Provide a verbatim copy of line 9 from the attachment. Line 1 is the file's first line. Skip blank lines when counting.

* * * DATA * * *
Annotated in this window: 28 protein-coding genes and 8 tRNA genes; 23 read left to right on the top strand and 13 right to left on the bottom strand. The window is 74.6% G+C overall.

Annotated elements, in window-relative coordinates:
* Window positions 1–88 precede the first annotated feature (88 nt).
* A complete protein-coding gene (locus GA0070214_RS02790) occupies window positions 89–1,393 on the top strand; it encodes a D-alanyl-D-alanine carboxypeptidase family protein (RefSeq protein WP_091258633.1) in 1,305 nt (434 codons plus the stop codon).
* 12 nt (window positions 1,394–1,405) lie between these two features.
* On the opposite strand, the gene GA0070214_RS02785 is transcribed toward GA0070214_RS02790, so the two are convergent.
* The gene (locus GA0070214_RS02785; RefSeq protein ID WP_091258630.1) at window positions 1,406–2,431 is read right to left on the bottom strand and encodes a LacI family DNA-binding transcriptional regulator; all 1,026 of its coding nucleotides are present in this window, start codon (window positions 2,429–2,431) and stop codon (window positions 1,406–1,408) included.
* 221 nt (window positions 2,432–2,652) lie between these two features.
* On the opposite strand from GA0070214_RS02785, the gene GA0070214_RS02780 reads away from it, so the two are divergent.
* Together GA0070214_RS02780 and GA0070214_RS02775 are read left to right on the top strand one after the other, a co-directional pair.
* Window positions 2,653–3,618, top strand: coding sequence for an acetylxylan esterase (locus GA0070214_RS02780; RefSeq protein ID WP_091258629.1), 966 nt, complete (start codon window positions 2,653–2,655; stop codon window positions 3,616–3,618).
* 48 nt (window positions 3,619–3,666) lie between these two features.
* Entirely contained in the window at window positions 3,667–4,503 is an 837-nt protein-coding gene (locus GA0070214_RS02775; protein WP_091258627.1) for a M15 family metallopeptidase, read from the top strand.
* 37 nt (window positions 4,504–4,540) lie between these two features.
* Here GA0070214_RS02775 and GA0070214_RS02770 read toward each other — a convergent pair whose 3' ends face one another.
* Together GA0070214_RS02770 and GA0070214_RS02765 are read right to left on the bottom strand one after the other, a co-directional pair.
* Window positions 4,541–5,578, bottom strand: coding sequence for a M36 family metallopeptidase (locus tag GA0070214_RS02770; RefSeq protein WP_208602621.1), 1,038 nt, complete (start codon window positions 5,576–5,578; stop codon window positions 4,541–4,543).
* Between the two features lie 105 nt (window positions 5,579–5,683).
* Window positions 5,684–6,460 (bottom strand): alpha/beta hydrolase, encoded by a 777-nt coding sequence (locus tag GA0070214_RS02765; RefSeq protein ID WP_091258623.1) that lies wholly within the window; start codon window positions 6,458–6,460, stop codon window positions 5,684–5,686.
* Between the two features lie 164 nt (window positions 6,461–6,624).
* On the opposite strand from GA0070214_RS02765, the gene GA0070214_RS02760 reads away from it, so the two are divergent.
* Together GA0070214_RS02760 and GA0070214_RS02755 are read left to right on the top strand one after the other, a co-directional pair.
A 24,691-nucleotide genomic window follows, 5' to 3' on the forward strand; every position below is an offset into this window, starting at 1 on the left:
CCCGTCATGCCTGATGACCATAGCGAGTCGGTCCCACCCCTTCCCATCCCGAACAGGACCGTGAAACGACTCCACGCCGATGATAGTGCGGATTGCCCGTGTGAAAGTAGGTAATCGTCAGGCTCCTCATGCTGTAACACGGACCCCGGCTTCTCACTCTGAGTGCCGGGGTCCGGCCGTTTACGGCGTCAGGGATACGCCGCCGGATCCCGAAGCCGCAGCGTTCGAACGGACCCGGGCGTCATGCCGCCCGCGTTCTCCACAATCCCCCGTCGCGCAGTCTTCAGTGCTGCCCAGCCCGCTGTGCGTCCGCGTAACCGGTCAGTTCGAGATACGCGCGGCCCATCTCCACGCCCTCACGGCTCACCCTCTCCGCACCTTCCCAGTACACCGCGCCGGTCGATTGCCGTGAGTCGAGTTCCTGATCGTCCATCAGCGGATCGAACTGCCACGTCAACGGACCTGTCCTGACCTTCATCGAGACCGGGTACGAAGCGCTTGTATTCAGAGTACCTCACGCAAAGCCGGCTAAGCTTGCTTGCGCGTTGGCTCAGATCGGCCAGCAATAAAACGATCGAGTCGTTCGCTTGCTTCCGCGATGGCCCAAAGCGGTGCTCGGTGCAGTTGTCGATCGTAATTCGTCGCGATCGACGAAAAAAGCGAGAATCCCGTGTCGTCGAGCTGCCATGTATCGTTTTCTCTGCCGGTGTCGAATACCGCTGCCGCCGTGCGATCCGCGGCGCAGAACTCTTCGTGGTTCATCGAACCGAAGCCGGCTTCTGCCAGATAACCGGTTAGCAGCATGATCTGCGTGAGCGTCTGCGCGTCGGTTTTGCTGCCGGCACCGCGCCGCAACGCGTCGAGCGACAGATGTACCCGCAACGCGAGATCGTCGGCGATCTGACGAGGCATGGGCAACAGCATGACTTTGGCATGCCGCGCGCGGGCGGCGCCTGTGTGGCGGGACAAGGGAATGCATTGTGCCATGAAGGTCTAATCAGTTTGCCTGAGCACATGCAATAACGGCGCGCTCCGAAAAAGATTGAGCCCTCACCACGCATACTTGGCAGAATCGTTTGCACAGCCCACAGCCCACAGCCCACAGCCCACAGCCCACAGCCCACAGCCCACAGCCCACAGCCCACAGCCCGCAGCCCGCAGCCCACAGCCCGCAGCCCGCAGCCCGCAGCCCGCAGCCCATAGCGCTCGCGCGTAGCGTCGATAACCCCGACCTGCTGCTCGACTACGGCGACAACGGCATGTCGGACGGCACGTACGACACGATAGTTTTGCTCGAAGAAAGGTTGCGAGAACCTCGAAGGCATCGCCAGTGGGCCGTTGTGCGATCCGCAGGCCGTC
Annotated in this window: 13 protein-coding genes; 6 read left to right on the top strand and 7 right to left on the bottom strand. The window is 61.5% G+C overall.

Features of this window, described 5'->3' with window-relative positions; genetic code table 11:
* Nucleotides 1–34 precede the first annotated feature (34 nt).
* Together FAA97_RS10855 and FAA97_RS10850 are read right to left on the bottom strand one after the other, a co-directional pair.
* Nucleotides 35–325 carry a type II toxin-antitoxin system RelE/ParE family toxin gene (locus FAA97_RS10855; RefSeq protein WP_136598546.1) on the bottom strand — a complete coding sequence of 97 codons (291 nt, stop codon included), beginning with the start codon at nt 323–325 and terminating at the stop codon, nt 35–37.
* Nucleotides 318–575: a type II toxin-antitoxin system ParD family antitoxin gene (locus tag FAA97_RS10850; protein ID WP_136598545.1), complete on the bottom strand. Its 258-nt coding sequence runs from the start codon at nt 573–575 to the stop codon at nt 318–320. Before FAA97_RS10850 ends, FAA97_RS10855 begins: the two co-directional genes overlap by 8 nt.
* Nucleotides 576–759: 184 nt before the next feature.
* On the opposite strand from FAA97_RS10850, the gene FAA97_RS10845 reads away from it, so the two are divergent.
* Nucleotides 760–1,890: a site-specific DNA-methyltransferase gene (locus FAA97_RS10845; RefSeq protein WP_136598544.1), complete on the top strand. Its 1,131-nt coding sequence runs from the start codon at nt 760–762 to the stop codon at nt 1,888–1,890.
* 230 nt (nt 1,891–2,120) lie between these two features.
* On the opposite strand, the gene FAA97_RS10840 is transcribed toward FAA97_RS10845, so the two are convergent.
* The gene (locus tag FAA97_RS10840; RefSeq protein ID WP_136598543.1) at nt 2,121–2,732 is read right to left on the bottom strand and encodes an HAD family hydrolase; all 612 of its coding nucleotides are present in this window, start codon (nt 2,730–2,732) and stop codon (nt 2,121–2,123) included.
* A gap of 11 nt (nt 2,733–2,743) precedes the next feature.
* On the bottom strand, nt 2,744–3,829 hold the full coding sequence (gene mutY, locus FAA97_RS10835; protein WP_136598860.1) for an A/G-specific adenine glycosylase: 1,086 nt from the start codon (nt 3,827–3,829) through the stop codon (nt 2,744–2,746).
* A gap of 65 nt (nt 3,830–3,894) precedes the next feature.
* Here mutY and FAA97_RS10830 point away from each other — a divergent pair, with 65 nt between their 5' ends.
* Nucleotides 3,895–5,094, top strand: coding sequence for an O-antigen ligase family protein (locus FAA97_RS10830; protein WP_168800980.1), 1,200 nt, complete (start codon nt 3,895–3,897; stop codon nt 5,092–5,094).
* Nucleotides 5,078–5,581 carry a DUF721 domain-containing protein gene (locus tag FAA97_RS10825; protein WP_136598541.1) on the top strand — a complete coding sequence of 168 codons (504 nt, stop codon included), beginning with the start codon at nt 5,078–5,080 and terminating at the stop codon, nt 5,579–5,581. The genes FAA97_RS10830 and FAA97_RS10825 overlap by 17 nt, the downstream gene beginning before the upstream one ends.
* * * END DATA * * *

* On the opposite strand from GA0070214_RS02785, the gene GA0070214_RS02780 reads away from it, so the two are divergent.